[Ed. – Gee whiz, imagine that. Note: if you were expecting to see Baltimore in the list, the reason it’s not there is that its more than 180 homicides to date in 2020 aren’t a spike over 2019. They’re just a whole lot of homicides; the city is on track for another year with more than 300.]
A sharp rise in homicides this year is hitting large U.S. cities across the country, signaling a new public-safety risk unleashed during the coronavirus pandemic, and amid recession and a national backlash against police tactics.
The murder rate is still low compared with previous decades, and other types of serious crime have dropped in the past few months. But researchers, police and some residents fear the homicide spike, if not tamed, could threaten an urban renaissance spurred in part by more than two decades of declining crime.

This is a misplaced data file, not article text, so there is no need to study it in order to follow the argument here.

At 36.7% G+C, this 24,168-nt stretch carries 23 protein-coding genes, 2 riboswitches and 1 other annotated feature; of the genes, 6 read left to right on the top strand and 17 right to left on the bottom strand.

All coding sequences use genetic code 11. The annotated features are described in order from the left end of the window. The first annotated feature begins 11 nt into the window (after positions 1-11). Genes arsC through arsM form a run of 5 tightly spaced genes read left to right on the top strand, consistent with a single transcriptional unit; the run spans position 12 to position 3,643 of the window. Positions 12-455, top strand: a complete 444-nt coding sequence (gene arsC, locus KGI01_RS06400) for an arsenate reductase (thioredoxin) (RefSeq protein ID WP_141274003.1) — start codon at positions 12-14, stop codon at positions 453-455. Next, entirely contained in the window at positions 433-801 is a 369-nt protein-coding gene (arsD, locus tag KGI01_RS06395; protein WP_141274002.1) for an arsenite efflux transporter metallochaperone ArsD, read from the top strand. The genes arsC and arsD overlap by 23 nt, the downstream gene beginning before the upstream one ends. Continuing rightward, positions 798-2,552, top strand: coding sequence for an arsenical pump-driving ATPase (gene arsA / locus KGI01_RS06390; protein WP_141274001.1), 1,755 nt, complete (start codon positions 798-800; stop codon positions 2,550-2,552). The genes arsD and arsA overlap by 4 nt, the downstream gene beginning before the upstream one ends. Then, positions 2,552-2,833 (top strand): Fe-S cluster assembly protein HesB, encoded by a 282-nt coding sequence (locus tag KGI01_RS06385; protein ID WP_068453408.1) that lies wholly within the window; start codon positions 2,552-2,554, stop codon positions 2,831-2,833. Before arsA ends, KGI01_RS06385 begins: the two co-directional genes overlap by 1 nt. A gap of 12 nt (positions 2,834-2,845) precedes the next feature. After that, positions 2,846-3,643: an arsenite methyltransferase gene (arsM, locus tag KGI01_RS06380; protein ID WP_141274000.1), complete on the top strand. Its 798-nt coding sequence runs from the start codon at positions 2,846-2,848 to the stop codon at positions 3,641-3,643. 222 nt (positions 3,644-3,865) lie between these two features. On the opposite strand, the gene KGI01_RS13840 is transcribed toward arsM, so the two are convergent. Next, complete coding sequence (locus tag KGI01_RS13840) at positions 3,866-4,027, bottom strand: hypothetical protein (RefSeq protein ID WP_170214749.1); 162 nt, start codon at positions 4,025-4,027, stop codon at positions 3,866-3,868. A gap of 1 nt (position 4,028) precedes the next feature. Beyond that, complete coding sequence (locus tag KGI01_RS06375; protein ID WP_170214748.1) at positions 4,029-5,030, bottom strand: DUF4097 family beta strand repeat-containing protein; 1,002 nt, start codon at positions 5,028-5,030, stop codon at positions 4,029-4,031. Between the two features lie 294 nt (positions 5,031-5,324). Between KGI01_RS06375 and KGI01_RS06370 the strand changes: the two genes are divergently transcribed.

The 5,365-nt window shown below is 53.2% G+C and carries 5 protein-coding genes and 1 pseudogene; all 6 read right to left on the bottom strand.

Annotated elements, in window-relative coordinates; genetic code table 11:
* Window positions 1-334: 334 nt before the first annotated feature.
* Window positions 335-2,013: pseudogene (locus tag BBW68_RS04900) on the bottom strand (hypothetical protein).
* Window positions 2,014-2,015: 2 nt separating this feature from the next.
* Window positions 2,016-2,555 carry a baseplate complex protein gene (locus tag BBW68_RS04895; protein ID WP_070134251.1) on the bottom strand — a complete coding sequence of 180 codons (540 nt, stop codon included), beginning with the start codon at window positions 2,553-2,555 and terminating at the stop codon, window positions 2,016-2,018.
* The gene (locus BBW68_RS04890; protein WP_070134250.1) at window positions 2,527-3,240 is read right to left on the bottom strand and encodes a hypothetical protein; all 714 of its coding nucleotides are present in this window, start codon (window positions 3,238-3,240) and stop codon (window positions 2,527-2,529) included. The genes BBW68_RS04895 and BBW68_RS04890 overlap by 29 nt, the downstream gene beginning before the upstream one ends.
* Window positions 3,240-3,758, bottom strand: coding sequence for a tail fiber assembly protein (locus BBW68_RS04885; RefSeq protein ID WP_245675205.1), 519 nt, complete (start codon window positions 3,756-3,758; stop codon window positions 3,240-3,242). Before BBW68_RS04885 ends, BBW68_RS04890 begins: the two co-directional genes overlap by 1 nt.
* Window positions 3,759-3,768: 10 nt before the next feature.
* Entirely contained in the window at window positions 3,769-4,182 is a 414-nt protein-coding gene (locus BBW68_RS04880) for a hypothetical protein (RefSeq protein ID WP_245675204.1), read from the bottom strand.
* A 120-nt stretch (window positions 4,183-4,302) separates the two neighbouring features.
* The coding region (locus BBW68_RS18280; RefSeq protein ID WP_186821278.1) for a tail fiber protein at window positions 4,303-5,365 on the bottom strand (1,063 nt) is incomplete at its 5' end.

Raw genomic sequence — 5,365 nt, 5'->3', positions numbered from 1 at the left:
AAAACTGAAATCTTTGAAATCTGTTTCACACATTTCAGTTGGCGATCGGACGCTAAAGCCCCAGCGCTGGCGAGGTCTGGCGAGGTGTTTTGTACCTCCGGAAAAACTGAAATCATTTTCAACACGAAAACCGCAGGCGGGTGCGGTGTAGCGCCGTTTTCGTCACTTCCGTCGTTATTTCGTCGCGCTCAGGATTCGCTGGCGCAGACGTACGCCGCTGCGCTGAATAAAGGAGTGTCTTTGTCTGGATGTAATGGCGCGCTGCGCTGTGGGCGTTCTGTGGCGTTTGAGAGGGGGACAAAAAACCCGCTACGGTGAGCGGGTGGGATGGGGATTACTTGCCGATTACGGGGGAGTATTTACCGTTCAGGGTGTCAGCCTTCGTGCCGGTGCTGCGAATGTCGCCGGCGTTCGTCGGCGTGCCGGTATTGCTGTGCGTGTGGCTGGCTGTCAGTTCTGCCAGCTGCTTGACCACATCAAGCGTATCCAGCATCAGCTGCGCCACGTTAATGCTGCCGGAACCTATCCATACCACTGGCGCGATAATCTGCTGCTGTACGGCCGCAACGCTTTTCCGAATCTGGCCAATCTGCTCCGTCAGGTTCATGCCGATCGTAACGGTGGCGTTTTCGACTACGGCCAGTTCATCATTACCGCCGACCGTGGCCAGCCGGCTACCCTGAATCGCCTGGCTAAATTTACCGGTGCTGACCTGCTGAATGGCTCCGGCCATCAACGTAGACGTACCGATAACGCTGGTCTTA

A Wall Street Journal analysis of crime statistics among the nation’s 50 largest cities found that reported homicides were up 24% so far this year, to 3,612. Shootings and gun violence also rose, even though many other violent crimes such as robbery fell.